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Care of women with breast cancer on a surgical ward: nurses’ opinions of needs for support for women, relatives and themselves
Umeå University, Faculty of Medicine, Department of Nursing.
2002 (English)In: Journal of Advanced Nursing, ISSN 0309-2402, E-ISSN 1365-2648, Vol. 39, no 1, 77-86 p.Article in journal (Refereed) Published
Place, publisher, year, edition, pages
2002. Vol. 39, no 1, 77-86 p.
National Category
Nursing
Research subject
Caring Sciences
Identifiers
URN: urn:nbn:se:umu:diva-4268DOI: 10.1046/j.1365-2648.2002.02244.xOAI: oai:DiVA.org:umu-4268DiVA: diva2:143285
Available from: 2004-11-18 Created: 2004-11-18 Last updated: 2017-12-14Bibliographically approved
In thesis
1. Professional caregivers’ experiences of caring for women with breast cancer on a surgical ward
Open this publication in new window or tab >>Professional caregivers’ experiences of caring for women with breast cancer on a surgical ward
2004 (English)Doctoral thesis, comprehensive summary (Other academic)
Abstract [en]

The overall aim of the thesis was to describe caregivers’ experiences of caring for women with breast cancer on a surgical ward. The study was based on interviews with narrative parts and tape-recorded clinical supervision sessions. The interviews and clinical supervision sessions were transcribed verbatim, and analysed by content analysis.

Nurses (n=10) described life for women with breast cancer as either having freedom or not having freedom, with both physical and existential suffering. Dying occurred either naturally in patients’ own home or unnaturally in hospital. The nurses felt that it is possible to alleviate suffering during dying through providing adequate pain relief but also, through listening, providing information and changing the caring atmosphere (I).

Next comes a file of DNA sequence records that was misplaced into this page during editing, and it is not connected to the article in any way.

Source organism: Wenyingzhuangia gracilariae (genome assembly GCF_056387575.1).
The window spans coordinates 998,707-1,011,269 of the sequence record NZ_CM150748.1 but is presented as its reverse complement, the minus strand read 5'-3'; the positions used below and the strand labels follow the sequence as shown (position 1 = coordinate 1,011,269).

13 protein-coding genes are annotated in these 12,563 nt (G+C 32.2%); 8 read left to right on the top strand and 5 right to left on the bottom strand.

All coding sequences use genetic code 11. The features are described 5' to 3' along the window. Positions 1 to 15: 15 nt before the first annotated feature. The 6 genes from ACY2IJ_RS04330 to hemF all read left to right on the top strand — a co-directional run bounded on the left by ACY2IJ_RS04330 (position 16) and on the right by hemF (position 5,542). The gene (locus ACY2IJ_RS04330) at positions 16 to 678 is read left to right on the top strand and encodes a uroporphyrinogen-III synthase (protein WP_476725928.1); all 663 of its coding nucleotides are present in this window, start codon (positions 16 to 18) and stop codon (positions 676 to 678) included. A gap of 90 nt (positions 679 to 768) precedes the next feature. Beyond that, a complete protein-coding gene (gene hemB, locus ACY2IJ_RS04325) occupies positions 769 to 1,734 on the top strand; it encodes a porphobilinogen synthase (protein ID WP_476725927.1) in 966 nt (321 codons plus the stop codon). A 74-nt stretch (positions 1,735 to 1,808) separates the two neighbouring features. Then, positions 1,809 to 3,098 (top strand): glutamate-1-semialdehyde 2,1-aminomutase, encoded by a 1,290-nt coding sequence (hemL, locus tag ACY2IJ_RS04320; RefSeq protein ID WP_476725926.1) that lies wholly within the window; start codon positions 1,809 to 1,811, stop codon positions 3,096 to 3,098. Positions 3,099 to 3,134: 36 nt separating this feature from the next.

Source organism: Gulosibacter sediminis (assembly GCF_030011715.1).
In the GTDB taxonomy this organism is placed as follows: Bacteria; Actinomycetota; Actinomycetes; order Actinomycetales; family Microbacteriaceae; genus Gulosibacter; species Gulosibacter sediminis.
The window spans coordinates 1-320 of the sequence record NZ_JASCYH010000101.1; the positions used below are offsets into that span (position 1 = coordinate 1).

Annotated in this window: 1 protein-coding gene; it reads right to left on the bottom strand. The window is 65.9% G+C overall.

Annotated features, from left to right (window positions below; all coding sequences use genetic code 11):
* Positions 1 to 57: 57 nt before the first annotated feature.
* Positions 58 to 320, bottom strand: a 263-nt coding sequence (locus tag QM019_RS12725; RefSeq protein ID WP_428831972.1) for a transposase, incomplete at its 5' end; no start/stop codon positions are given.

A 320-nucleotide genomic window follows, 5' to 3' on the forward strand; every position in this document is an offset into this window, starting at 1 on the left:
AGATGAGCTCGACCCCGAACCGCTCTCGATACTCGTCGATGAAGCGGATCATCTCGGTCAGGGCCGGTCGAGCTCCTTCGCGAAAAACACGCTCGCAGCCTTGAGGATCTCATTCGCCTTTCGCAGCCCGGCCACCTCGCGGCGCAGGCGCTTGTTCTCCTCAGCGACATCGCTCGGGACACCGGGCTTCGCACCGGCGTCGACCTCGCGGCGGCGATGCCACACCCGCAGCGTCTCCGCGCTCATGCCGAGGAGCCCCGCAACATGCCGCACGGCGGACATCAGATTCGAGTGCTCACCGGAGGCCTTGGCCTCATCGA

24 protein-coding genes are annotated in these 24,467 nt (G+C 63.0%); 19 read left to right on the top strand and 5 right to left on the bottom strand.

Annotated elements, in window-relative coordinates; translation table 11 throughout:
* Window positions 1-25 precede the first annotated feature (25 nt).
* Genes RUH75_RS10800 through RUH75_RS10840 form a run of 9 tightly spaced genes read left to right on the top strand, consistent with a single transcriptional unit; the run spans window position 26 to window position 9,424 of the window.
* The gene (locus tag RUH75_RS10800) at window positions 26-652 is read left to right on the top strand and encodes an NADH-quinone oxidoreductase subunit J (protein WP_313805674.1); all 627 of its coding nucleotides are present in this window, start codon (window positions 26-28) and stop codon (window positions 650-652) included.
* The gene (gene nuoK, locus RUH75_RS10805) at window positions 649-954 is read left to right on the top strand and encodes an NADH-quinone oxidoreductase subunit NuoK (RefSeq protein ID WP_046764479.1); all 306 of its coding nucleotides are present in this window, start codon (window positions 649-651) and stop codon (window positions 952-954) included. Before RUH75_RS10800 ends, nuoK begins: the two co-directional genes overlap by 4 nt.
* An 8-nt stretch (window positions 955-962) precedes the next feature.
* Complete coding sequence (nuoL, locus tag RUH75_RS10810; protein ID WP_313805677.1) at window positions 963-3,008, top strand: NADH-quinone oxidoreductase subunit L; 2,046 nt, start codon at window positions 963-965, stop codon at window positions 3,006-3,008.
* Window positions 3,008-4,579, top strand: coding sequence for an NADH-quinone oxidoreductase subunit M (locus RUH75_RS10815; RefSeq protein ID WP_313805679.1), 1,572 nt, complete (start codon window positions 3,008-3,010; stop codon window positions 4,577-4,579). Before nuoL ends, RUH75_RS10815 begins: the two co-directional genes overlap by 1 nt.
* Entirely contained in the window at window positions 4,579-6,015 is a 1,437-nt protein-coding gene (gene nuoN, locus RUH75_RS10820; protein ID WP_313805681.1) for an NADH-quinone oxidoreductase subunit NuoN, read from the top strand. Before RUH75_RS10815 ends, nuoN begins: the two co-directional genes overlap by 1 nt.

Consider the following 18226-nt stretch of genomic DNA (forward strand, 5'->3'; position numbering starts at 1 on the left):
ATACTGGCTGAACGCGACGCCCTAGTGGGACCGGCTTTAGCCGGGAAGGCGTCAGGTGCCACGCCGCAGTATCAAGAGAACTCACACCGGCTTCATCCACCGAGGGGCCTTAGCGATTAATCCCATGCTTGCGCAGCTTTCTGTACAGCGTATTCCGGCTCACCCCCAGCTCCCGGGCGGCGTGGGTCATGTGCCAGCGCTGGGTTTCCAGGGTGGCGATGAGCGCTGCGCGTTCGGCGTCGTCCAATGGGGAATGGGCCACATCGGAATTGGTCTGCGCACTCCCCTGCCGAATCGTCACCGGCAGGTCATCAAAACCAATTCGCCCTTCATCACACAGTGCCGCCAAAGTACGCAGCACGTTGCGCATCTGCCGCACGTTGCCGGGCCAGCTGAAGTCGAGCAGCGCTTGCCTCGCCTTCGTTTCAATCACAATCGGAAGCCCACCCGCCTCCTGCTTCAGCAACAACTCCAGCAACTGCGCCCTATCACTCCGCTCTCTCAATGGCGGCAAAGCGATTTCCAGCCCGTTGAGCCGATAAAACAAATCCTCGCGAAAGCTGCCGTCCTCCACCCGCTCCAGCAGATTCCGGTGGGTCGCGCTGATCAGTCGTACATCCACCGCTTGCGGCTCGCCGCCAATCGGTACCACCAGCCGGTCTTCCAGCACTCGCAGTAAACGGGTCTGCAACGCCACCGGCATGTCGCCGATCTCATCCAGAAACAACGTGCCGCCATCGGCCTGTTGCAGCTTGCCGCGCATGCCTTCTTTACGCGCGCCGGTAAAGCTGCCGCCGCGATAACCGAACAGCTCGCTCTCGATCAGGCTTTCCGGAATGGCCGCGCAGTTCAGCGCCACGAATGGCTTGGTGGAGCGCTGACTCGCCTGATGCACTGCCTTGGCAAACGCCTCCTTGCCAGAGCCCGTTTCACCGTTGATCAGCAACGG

Breast cancer as an illness was described from a dark point of view by caregivers (n=37). The descriptions focused on loss of breasts and control, progression of the illness and annihilation. The illness seemed, in the caregivers’ mind, to often end with a painful death. Caregivers who had the opportunity to follow the total care process described a lighter viewpoint (II).

According to nurses (=31) the most important needs among women, their relatives and nurses themselves were the needs to talk and receive information. There was a discrepancy between what was described as important needs and the descriptions of how these needs were provided for. Nurses, whose own needs for support were sometimes unsatisfactorily met (III), seemed almost to be unaware of the needs among women and their relatives.

In the clinical supervision sessions caregivers reflected on difficult care situations related to women’s, relatives’, and most often caregivers’ feelings (n=38). The care situations were described as evoking feelings of discomfort, powerlessness and reduced self-esteem. These feelings were described by caregivers as arising in connection with caring for especially women with advanced breast cancer in a changing organisation (IV).

Caregivers’ descriptions of caring for women with breast cancer show a lot of negative experiences of powerlessness and frustration. They met women and their relatives who suffered in various ways and had considerable need for support. Caregivers often found themselves unable to meet these needs due to organisational obstacles e.g. lack of time and lack of knowledge about other caregivers’ responsibility in the care.

Place, publisher, year, edition, pages
Umeå: Umeå university, 2004. 78 p.
Series
Umeå University medical dissertations, ISSN 0346-6612 ; 933
Keyword
breast cancer, caregivers, clinical supervision, content analysis, dying, interviews, needs, suffering, support, surgical care
Research subject
Caring Sciences
Identifiers
urn:nbn:se:umu:diva-371 (URN)91-7305-773-8 (ISBN)
Public defence
2004-12-09, Aulan, Vårdvetarhuset, Umeå, 09:00
Opponent
Available from: 2004-11-18 Created: 2004-11-18 Last updated: 2010-08-31Bibliographically approved

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Citation style
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